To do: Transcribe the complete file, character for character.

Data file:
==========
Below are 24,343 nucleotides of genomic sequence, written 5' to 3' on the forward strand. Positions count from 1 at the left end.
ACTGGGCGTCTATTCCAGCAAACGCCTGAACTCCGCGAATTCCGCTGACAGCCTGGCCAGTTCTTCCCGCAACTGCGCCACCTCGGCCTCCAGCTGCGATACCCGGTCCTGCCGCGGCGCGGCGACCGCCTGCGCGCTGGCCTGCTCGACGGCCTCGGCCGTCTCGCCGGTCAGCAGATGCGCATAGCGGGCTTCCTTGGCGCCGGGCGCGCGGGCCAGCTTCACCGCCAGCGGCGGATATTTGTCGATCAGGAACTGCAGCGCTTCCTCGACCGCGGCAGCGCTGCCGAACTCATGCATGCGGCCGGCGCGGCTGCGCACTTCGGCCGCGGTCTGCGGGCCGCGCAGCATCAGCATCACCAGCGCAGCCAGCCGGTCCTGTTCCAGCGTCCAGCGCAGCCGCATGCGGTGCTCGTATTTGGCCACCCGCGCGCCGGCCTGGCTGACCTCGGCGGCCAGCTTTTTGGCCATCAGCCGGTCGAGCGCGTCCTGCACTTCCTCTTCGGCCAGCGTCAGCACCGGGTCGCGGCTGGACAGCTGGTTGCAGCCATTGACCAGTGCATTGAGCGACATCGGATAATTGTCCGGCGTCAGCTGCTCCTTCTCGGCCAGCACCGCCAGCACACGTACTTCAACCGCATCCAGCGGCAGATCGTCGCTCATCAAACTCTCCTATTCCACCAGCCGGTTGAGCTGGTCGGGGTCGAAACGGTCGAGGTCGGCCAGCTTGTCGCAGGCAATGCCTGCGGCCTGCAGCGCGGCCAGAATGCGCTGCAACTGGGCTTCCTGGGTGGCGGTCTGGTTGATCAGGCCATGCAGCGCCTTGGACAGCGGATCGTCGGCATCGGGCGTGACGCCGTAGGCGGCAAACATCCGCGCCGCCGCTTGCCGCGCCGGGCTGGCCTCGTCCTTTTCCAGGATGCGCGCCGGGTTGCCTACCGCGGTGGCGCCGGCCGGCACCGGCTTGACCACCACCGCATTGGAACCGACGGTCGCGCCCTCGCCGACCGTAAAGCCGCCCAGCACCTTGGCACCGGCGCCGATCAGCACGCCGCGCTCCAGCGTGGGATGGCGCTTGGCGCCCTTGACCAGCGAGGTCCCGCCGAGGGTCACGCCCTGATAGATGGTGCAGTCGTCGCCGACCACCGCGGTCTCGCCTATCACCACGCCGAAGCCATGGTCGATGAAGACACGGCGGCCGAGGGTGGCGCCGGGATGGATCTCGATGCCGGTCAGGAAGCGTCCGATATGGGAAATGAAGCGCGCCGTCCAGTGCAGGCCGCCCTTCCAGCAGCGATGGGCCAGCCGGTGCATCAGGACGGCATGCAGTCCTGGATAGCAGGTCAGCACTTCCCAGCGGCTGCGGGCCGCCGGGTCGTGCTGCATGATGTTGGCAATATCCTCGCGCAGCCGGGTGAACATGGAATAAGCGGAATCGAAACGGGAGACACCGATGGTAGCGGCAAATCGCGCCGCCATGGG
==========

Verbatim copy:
Below are 24,343 nucleotides of genomic sequence, written 5' to 3' on the forward strand. Positions count from 1 at the left end.
ACTGGGCGTCTATTCCAGCAAACGCCTGAACTCCGCGAATTCCGCTGACAGCCTGGCCAGTTCTTCCCGCAACTGCGCCACCTCGGCCTCCAGCTGCGATACCCGGTCCTGCCGCGGCGCGGCGACCGCCTGCGCGCTGGCCTGCTCGACGGCCTCGGCCGTCTCGCCGGTCAGCAGATGCGCATAGCGGGCTTCCTTGGCGCCGGGCGCGCGGGCCAGCTTCACCGCCAGCGGCGGATATTTGTCGATCAGGAACTGCAGCGCTTCCTCGACCGCGGCAGCGCTGCCGAACTCATGCATGCGGCCGGCGCGGCTGCGCACTTCGGCCGCGGTCTGCGGGCCGCGCAGCATCAGCATCACCAGCGCAGCCAGCCGGTCCTGTTCCAGCGTCCAGCGCAGCCGCATGCGGTGCTCGTATTTGGCCACCCGCGCGCCGGCCTGGCTGACCTCGGCGGCCAGCTTTTTGGCCATCAGCCGGTCGAGCGCGTCCTGCACTTCCTCTTCGGCCAGCGTCAGCACCGGGTCGCGGCTGGACAGCTGGTTGCAGCCATTGACCAGTGCATTGAGCGACATCGGATAATTGTCCGGCGTCAGCTGCTCCTTCTCGGCCAGCACCGCCAGCACACGTACTTCAACCGCATCCAGCGGCAGATCGTCGCTCATCAAACTCTCCTATTCCACCAGCCGGTTGAGCTGGTCGGGGTCGAAACGGTCGAGGTCGGCCAGCTTGTCGCAGGCAATGCCTGCGGCCTGCAGCGCGGCCAGAATGCGCTGCAACTGGGCTTCCTGGGTGGCGGTCTGGTTGATCAGGCCATGCAGCGCCTTGGACAGCGGATCGTCGGCATCGGGCGTGACGCCGTAGGCGGCAAACATCCGCGCCGCCGCTTGCCGCGCCGGGCTGGCCTCGTCCTTTTCCAGGATGCGCGCCGGGTTGCCTACCGCGGTGGCGCCGGCCGGCACCGGCTTGACCACCACCGCATTGGAACCGACGGTCGCGCCCTCGCCGACCGTAAAGCCGCCCAGCACCTTGGCACCGGCGCCGATCAGCACGCCGCGCTCCAGCGTGGGATGGCGCTTGGCGCCCTTGACCAGCGAGGTCCCGCCGAGGGTCACGCCCTGATAGATGGTGCAGTCGTCGCCGACCACCGCGGTCTCGCCTATCACCACGCCGAAGCCATGGTCGATGAAGACACGGCGGCCGAGGGTGGCGCCGGGATGGATCTCGATGCCGGTCAGGAAGCGTCCGATATGGGAAATGAAGCGCGCCGTCCAGTGCAGGCCGCCCTTCCAGCAGCGATGGGCCAGCCGGTGCATCAGGACGGCATGCAGTCCTGGATAGCAGGTCAGCACTTCCCAGCGGCTGCGGGCCGCCGGGTCGTGCTGCATGATGTTGGCAATATCCTCGCGCAGCCGGGTGAACATGGAATAAGCGGAATCGAAACGGGAGACACCGATGGTAGCGGCAAATCGCGCCGCCATGGG